Massachusetts Case Against Equifax Survives Motion to Dismiss

On April 2, 2018, the Superior Court of Suffolk County, Massachusetts denied Equifax, Inc.’s motion to dismiss the Commonwealth’s case against it related to the company’s widely publicized 2017 data breach.  Although the ruling does not determine who will ultimately prevail in the action, it outlines several key considerations for any company that stores consumer data.

In mid-2017, hackers accessed consumer information held by Equifax, one of three national credit reporting bureaus.  On September 19, 2017, the Commonwealth of Massachusetts, acting through its Attorney General, filed suit against Equifax alleging that the company (1) failed to give prompt notice of the data breach to the Attorney General and affected consumers; (2) failed to adequately guard consumers’ personal information; and (3) committed unfair acts or practices by falsely advertising its data security and by failing to take adequate steps to mitigate public harm.  Equifax moved to dismiss on numerous grounds including that the complaint failed to allege that Equifax had unreasonably delayed providing notice; that the mere occurrence of a data breach does not mean that the company failed to adequately safeguard information; and that the Commonwealth had failed to allege non-compliance with federal law.

The Superior Court denied Equifax’s motion in all respects.  While the court agreed that a data breach is not a per se violation of the Massachusetts data security regulations, it concluded that the Commonwealth had sufficiently alleged that Equifax was on notice of software vulnerabilities but failed to address them in a timely manner.  The court also concluded that Equifax’s other arguments could not be decided on a motion to dismiss because they were affirmative defenses or otherwise required findings of fact.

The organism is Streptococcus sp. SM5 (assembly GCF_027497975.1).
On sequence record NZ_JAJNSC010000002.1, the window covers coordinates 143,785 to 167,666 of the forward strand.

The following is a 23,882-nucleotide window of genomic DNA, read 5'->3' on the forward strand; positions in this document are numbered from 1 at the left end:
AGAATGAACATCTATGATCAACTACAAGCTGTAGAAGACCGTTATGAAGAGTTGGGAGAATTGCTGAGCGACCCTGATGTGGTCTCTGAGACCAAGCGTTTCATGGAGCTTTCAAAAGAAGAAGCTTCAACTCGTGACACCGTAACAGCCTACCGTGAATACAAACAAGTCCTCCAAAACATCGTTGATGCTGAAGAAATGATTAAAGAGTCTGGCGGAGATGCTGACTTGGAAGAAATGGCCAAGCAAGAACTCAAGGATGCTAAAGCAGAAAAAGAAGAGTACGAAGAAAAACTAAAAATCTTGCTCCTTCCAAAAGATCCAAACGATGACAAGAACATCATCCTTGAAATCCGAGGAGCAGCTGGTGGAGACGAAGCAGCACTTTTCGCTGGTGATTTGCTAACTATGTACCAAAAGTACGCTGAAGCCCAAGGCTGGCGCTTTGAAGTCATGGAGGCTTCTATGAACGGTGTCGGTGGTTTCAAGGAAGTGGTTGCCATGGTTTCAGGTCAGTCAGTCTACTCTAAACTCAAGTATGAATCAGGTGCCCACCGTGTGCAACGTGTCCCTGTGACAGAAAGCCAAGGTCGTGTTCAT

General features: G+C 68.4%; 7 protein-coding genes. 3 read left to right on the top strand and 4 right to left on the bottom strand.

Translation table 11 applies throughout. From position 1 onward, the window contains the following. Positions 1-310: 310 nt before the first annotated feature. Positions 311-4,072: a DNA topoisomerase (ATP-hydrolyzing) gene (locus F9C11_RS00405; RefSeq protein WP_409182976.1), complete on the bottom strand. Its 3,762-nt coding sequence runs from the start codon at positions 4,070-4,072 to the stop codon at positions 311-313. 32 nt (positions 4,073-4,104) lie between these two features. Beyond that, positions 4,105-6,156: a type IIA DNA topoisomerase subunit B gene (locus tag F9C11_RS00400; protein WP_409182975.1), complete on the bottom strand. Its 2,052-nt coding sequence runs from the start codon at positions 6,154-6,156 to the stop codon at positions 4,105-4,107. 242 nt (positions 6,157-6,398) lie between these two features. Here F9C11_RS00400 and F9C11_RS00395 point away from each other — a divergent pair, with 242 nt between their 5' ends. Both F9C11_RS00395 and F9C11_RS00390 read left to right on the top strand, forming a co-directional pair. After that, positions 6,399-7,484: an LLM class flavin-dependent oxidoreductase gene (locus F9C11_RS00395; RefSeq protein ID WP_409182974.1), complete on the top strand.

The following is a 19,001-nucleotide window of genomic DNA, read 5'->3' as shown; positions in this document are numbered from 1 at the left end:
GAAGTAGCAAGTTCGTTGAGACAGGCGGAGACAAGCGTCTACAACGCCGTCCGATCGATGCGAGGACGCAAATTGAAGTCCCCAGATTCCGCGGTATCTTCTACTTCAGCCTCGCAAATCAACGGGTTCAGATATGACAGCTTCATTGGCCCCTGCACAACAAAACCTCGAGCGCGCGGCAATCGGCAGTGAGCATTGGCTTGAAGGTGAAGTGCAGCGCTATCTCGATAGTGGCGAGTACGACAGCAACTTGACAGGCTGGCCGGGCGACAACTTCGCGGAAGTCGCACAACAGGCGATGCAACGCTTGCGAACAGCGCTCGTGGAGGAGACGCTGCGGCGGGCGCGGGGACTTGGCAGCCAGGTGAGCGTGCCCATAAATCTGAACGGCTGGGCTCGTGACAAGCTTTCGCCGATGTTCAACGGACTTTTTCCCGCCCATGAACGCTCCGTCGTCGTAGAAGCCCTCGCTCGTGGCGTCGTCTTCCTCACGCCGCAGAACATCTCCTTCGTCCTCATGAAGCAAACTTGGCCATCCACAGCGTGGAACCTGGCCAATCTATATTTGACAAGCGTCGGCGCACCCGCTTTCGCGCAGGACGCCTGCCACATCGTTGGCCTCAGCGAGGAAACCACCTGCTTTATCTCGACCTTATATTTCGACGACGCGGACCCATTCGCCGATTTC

Storing and protecting consumer information is a fact of life for every financial institution.  Massachusetts’ case against Equifax puts a spotlight on a handful of considerations.  First, companies should ask themselves what procedures they have in place to monitor and regularly take advantage of software patches and updates.  Second, companies should ensure their public statements about data security align with their actual practices.  Third, and as always, companies should consider what their legal and contractual notification requirements are in the event of an incident.  Notification requirements may be found in state law, federal law and regulations, and contracts.  Further, companies should have policies and procedures in place to evaluate whether and what notifications may be required after a data security incident occurs.